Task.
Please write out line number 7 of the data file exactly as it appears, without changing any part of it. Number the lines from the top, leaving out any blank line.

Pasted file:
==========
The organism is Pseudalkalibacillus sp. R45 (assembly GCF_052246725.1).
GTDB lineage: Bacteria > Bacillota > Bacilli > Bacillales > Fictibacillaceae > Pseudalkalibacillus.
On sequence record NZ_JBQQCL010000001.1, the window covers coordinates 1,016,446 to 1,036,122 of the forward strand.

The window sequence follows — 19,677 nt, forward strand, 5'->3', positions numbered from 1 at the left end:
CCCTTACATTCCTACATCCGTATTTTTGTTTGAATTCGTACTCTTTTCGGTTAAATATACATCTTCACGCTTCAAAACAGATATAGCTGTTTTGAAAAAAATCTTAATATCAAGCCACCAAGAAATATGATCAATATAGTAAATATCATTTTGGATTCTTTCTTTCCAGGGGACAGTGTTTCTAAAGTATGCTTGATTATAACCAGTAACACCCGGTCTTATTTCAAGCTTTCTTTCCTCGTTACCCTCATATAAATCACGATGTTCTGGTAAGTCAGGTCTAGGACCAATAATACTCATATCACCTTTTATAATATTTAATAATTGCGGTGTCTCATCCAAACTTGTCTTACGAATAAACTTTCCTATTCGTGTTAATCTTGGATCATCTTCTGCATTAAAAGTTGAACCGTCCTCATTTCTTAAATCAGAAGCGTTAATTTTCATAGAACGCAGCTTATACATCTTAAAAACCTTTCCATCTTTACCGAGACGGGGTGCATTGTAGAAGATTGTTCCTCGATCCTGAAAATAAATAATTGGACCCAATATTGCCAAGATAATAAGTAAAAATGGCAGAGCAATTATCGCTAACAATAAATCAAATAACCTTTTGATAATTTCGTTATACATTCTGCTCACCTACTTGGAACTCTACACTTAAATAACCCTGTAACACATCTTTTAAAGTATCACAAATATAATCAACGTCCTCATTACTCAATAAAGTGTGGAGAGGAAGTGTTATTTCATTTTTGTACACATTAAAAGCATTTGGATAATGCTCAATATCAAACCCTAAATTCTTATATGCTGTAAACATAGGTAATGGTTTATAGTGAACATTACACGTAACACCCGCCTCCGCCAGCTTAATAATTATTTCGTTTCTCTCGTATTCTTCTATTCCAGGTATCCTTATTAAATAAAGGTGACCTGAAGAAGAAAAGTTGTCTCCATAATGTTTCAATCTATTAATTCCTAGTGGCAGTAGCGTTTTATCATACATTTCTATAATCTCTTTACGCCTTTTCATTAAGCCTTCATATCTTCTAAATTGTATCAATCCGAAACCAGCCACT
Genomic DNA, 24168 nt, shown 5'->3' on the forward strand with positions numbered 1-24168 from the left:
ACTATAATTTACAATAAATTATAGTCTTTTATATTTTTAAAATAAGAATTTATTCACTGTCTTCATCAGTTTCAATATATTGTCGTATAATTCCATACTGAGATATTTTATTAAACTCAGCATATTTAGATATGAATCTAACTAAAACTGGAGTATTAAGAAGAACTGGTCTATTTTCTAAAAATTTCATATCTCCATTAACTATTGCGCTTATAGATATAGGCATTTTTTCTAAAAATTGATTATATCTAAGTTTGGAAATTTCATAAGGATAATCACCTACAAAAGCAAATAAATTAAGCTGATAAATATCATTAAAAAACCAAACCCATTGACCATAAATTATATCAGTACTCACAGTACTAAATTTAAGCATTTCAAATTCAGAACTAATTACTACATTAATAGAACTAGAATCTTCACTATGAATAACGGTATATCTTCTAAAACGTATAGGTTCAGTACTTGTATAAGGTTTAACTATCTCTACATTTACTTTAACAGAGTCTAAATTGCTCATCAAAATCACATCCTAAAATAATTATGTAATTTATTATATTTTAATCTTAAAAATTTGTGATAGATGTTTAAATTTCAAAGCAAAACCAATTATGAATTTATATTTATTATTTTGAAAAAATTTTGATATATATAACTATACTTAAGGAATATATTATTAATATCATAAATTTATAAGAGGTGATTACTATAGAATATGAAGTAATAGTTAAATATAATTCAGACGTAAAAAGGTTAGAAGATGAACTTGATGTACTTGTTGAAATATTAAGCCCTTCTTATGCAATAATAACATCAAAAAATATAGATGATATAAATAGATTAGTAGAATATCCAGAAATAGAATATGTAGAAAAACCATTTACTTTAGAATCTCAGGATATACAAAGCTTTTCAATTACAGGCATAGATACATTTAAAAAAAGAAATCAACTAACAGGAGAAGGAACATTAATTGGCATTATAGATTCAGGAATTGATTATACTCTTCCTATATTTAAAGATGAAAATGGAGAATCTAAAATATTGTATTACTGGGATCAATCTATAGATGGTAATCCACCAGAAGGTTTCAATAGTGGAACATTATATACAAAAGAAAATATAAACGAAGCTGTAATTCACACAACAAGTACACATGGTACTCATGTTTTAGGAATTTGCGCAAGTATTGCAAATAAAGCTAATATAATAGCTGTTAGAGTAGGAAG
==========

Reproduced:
ACTATAATTTACAATAAATTATAGTCTTTTATATTTTTAAAATAAGAATTTATTCACTGTCTTCATCAGTTTCAATATATTGTCGTATAATTCCATACTGAGATATTTTATTAAACTCAGCATATTTAGATATGAATCTAACTAAAACTGGAGTATTAAGAAGAACTGGTCTATTTTCTAAAAATTTCATATCTCCATTAACTATTGCGCTTATAGATATAGGCATTTTTTCTAAAAATTGATTATATCTAAGTTTGGAAATTTCATAAGGATAATCACCTACAAAAGCAAATAAATTAAGCTGATAAATATCATTAAAAAACCAAACCCATTGACCATAAATTATATCAGTACTCACAGTACTAAATTTAAGCATTTCAAATTCAGAACTAATTACTACATTAATAGAACTAGAATCTTCACTATGAATAACGGTATATCTTCTAAAACGTATAGGTTCAGTACTTGTATAAGGTTTAACTATCTCTACATTTACTTTAACAGAGTCTAAATTGCTCATCAAAATCACATCCTAAAATAATTATGTAATTTATTATATTTTAATCTTAAAAATTTGTGATAGATGTTTAAATTTCAAAGCAAAACCAATTATGAATTTATATTTATTATTTTGAAAAAATTTTGATATATATAACTATACTTAAGGAATATATTATTAATATCATAAATTTATAAGAGGTGATTACTATAGAATATGAAGTAATAGTTAAATATAATTCAGACGTAAAAAGGTTAGAAGATGAACTTGATGTACTTGTTGAAATATTAAGCCCTTCTTATGCAATAATAACATCAAAAAATATAGATGATATAAATAGATTAGTAGAATATCCAGAAATAGAATATGTAGAAAAACCATTTACTTTAGAATCTCAGGATATACAAAGCTTTTCAATTACAGGCATAGATACATTTAAAAAAAGAAATCAACTAACAGGAGAAGGAACATTAATTGGCATTATAGATTCAGGAATTGATTATACTCTTCCTATATTTAAAGATGAAAATGGAGAATCTAAAATATTGTATTACTGGGATCAATCTATAGATGGTAATCCACCAGAAGGTTTCAATAGTGGAACATTATATACAAAAGAAAATATAAACGAAGCTGTAATTCACACAACAAGTACACATGGTACTCATGTTTTAGGAATTTGCGCAAGTATTGCAAATAAAGCTAATATAATAGCTGTTAGAGTAGGAAG